Use a Mortgage Deposit Calculator. Deals become more competitive at 10% or 15%, and for the really decent rates, you need 25%.
Use Historical Sales-Prices tools to research realistic prices of a road and area. Rightmove, Zoopla and Nethouseprices are amongst the most commonly used.
Consider typical timeline (for England and Wales)
- Find a property: Research the area, scour estate agents and search websites: 3 to 9 months
- Offer to Exchange: 2 to 8 weeks
- Exchange to Move In: 0 to 2 weeks.
Boost your credit rating.
Arrange a mortgage in principle
House prices are markets, just like shares.
No one can guarantee what's going to happen to house prices, though many will try.
Check out the neighbourhood
Use the right property finders. Rightmove and Zoopla are the most popular.
Before putting in an offer, pose as many questions as possible. Typical questions include:
How many viewings has it had?
How many offers has it had?
How long has it been on the market?
Can I see electrical and gas installation checks/reports?
How long is the lease (if it has one)?
Have there been any neighbour disputes?
Why are the vendors moving and are they sure they want to sell now?
What renovations have been done?
How old is the boiler and when was it last inspected?
When was it last rewired?
Where are the vendors moving to - is there a chain?
If a flat, how much are service charges and ground rent?
Who lives upstairs/downstairs/next door?
How long has the seller lived there?
What's included in the sale? White goods? Curtains? Wood burner?
Are there any parking issues?
If there's a real fireplace, is it safe to use?
Have there been any subsidence problems?
What's the council tax band?
With the Owner/Agent's permission, take photo's during the viewing. You can use them as a reference point.
View at different times of day to get an idea of what the flat and neighbourhood are like.
Set an alert on Rightmove and it will email each time a property lists in the area you're interested in.
Knock on a neighbours door. They may offer tip-offs on the area or home, but it's also a chance for you to get the measure of them.
Use Rightmove's tool to discover which schools are nearby and how they rank.
If you don't want to live in the property until you die, consider ease of resale.
To find out how much Stamp Duty you'll have to pay, use an online Stamp Duty Calculator
Look for at least 83 years on the lease. When flats have 80 years or less left, extensions become very costly and homes much more difficult to sell. Under 60 years, it's a nightmare.
Beware leaseholds on new-build houses. In late 2016 it emerged that buyers of new-build properties were being caught in a leasehold trap.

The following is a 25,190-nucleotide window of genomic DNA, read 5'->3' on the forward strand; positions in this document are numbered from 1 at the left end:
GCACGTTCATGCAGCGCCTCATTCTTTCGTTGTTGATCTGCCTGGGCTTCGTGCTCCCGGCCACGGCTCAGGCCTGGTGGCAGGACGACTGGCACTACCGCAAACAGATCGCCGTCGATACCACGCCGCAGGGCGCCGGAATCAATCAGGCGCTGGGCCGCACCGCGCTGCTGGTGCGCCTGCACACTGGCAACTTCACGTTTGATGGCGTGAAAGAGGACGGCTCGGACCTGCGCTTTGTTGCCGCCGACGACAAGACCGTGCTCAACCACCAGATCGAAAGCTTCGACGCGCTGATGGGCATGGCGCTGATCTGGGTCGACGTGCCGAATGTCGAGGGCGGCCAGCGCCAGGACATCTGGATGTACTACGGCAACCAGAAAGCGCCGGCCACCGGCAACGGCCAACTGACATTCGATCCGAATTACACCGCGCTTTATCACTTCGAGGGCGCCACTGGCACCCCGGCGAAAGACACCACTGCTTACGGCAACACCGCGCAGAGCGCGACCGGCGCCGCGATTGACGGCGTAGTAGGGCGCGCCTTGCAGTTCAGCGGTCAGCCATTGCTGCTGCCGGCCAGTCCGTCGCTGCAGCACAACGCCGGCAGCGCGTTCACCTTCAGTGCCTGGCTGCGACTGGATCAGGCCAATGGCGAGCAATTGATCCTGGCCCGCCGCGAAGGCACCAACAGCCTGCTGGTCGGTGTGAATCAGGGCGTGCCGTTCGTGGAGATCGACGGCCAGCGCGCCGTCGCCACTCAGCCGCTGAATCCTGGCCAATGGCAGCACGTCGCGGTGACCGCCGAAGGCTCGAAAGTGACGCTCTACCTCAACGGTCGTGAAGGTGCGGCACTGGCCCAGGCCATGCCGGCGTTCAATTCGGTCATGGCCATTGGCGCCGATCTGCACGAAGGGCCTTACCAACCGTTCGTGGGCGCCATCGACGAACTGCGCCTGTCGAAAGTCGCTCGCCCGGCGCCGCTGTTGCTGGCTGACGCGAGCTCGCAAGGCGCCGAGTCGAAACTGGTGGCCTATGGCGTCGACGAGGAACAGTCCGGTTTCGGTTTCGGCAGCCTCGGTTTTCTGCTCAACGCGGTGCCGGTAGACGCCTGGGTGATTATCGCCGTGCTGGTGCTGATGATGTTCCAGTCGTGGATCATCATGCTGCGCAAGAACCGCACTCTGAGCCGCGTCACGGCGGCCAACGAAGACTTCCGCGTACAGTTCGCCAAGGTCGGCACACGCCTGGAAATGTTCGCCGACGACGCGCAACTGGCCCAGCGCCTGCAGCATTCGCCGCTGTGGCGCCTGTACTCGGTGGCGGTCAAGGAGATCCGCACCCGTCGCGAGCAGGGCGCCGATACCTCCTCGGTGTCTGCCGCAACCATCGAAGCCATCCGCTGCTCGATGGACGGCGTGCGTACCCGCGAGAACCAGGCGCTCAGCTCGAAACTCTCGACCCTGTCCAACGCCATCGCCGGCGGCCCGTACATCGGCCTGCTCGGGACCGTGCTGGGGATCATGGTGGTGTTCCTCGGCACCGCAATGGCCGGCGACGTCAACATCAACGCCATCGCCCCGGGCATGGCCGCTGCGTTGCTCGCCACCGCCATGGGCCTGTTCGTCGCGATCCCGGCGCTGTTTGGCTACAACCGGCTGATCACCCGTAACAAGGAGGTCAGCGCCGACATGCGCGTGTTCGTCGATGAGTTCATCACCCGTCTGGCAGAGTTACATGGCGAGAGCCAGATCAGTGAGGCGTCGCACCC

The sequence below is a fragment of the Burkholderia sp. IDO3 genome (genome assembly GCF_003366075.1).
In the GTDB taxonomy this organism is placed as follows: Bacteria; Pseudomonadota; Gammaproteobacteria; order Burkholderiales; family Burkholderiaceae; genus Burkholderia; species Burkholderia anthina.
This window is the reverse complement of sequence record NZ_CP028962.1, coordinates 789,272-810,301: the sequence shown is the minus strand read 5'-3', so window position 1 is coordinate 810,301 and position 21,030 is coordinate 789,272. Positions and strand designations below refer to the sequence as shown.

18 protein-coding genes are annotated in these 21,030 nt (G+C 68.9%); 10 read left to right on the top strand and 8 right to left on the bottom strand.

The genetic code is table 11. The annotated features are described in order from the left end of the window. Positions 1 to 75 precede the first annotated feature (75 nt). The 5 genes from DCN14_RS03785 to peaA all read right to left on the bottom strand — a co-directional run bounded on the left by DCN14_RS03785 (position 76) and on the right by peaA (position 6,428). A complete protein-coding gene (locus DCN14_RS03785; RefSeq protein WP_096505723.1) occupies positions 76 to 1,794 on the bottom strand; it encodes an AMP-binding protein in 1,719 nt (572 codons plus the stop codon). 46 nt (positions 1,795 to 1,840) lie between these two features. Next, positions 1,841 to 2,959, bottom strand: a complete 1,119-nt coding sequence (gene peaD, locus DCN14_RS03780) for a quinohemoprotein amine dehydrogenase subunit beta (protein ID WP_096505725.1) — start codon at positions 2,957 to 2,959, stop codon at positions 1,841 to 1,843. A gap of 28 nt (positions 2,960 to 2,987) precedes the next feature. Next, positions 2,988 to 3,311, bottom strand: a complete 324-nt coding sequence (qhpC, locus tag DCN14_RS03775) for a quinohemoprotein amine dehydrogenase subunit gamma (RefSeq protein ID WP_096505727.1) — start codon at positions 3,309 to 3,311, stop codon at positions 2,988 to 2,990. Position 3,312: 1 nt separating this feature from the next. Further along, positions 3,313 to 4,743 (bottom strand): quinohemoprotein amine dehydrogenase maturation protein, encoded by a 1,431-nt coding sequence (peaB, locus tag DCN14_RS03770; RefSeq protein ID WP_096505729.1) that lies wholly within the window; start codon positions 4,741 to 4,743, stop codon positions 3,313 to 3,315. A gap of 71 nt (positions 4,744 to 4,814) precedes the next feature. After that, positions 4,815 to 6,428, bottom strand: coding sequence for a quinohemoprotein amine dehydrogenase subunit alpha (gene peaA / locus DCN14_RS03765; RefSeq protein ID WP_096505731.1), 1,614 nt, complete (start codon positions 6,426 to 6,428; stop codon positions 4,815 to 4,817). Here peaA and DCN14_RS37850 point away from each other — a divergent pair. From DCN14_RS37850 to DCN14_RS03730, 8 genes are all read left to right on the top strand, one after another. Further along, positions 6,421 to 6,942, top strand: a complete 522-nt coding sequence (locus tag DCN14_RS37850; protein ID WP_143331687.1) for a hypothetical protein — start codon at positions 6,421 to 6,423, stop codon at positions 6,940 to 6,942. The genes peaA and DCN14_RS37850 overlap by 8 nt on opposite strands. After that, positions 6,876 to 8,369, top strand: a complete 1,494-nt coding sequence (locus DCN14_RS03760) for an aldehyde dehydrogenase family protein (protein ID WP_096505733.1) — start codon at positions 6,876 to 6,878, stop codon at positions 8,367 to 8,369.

Check what's being built in the area. Will that picture-postcard sea view be replaced by a high rise in a couple of months?
Make your offer on the condition that the seller “takes the home off the market".
Chase your solicitor. To put it politely, some solicitors work at their own pace.
Considering buying a leasehold flat? Can you buy the freehold?
Auction properties can be cheaper than market values. There are properties out there for under £20,000, but auctions don't always equal bargains. Research and renovations are usually needed.
Get the right survey. There are two main types of survey. The first is a homebuyer's report. This normally costs £300-£400 and is suitable for conventional properties less than 50 years old. For older or quirkier residences, consider a full structural survey.
Flood risk has a significant impact on insurance premiums and a property's value. Carry out research on whether and why an area's at risk.
Check your council tax band. Up to 400,000 homes in England and Scotland may have been in the wrong band since the early 1990s.
10 Top Questions to ask the seller, before Completion:
Where's the main stopcock (to shut off the water)?
Where are the gas and electricity meters?
Do any surfaces need special cleaning products, for example, wooden floors?
What day do the dustmen come?
Do you have any old tins of paint in the same colour as the walls?
Do you have any instruction manuals or warranties on electrical items?
Where did the kitchen and bathroom tiles come from?
Where did any fixed furniture come from, eg, kitchen cabinets?
Who supplies the energy, broadband and home phone?
Where is the thermostat?
Removals; check the company belongs to the British Association of Removers.
Get home insurance quotes before buying.
Don't buy your lenders' mortgage life assurance. Shop around for quotes.